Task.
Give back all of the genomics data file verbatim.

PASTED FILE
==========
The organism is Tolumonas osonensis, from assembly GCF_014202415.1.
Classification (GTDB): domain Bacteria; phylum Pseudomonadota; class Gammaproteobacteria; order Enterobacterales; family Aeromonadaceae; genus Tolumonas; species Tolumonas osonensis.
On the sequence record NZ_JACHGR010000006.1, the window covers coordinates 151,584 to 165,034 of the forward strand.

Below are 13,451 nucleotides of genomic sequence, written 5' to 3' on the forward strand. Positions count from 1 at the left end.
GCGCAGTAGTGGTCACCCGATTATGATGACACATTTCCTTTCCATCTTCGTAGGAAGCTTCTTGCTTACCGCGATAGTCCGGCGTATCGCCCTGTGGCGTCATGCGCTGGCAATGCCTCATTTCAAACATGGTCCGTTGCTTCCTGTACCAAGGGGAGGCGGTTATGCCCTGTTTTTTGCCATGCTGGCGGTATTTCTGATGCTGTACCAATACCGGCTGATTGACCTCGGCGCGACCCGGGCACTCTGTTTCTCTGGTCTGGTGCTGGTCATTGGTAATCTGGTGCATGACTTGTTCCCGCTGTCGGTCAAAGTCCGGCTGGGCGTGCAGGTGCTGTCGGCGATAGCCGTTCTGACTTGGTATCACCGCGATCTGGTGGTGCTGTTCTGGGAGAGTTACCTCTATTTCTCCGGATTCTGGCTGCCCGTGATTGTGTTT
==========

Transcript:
The organism is Tolumonas osonensis, from assembly GCF_014202415.1.
Classification (GTDB): domain Bacteria; phylum Pseudomonadota; class Gammaproteobacteria; order Enterobacterales; family Aeromonadaceae; genus Tolumonas; species Tolumonas osonensis.
On the sequence record NZ_JACHGR010000006.1, the window covers coordinates 151,584 to 165,034 of the forward strand.

Below are 13,451 nucleotides of genomic sequence, written 5' to 3' on the forward strand. Positions count from 1 at the left end.
GCGCAGTAGTGGTCACCCGATTATGATGACACATTTCCTTTCCATCTTCGTAGGAAGCTTCTTGCTTACCGCGATAGTCCGGCGTATCGCCCTGTGGCGTCATGCGCTGGCAATGCCTCATTTCAAACATGGTCCGTTGCTTCCTGTACCAAGGGGAGGCGGTTATGCCCTGTTTTTTGCCATGCTGGCGGTATTTCTGATGCTGTACCAATACCGGCTGATTGACCTCGGCGCGACCCGGGCACTCTGTTTCTCTGGTCTGGTGCTGGTCATTGGTAATCTGGTGCATGACTTGTTCCCGCTGTCGGTCAAAGTCCGGCTGGGCGTGCAGGTGCTGTCGGCGATAGCCGTTCTGACTTGGTATCACCGCGATCTGGTGGTGCTGTTCTGGGAGAGTTACCTCTATTTCTCCGGATTCTGGCTGCCCGTGATTGTGTTT